Streetfilms: Hoboken Prioritizes People Over Parking!

Asbury Park has some issues in common with Hoboken. Let’s make this something great that we can have in common!

Check out this beautiful video showing ways that the city of Hoboken has reduced parking to allow for better visibility for pedestrians and bicyclists to safely cross streets.

“Last week, I happened to be on the other side of the Hudson, cruising the New Jersey waterfront on a Citi Bike, going up from Jersey City to Hoboken and Weehawken, then back.

On the return leg of my trip, I just couldn’t believe how comfortable the streets of Hoboken felt as I was biking and walking. One thing stuck out to me: Nearly every intersection has “daylighting,” meaning the space approaching the crosswalks is kept clear of cars, so everyone at intersections is more visible to each other. At several intersections in Hoboken, every corner is daylit.

I didn’t plan to make a video about daylighting in Hoboken or schedule interviews with city officials. But I had my camera, thinking I could get some nice NYC skyline shots (nope, overcast), and I’m glad I did. I started taping and put together these observations, which I think will be valuable in New York and elsewhere.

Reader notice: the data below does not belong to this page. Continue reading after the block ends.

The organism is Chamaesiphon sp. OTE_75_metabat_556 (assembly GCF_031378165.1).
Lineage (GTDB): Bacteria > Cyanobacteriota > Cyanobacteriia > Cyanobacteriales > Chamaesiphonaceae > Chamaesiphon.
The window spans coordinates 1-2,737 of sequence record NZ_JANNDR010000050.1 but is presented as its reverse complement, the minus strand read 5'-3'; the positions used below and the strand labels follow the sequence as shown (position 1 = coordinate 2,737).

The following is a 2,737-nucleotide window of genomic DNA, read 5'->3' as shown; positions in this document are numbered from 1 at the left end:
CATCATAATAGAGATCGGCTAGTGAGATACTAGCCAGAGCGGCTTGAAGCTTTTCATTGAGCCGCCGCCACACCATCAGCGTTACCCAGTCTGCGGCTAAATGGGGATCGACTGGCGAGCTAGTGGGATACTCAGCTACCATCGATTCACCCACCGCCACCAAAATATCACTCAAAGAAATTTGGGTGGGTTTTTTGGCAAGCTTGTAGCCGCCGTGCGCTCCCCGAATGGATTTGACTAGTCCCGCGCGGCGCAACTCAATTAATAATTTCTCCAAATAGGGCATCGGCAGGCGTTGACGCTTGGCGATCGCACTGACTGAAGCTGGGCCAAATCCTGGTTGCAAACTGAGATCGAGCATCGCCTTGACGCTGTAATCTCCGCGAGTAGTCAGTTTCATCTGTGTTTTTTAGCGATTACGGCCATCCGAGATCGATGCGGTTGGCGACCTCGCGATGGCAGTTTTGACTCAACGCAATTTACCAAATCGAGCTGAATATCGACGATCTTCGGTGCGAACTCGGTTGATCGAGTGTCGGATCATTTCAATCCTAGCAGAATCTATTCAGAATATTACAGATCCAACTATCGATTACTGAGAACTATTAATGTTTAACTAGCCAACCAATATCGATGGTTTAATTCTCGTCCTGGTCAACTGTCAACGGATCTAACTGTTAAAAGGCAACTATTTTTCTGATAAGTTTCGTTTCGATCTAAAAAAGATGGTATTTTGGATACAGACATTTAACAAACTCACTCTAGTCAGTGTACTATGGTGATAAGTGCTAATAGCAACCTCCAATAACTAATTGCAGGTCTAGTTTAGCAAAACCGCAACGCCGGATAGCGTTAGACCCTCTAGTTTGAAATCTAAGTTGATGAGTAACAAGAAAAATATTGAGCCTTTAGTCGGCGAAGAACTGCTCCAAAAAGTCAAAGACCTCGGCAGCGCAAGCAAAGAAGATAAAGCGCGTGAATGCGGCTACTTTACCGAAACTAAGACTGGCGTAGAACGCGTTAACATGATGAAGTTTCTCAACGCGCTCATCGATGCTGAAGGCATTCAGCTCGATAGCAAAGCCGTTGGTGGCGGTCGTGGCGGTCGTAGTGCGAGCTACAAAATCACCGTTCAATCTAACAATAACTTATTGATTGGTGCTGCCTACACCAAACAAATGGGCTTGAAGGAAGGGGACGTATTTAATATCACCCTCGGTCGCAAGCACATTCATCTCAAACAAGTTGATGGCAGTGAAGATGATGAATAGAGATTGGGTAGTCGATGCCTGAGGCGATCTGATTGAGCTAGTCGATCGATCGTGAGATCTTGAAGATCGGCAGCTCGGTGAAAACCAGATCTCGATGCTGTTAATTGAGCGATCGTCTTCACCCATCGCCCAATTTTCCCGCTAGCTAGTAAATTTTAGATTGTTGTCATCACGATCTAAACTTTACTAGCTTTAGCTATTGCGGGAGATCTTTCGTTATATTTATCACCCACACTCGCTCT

Daylighting is a strategy that advocates are well aware of, but city governments hesitate to do it if it means repurposing parking spaces. Even in New York, where most people don’t own cars, at a typical intersection drivers are allowed to park right up to the crosswalk, limiting visibility to the detriment of public safety.

Hoboken is showing what a city can do when it prizes safety for everyone above free car storage for a few. It should be the default practice everywhere.

For bonus footage from Hoboken, check out the awesome Observer Highway protected bike lane — one of the best green lanes I’ve seen in an American city!”

Watch:

https://player.vimeo.com/video/262540737

One Reply to “Streetfilms: Hoboken Prioritizes People Over Parking!”

  1. Interesting how it felt the blocked off areas seem to visually actually tighten the intersection, not widen it, so that drivers slow down.

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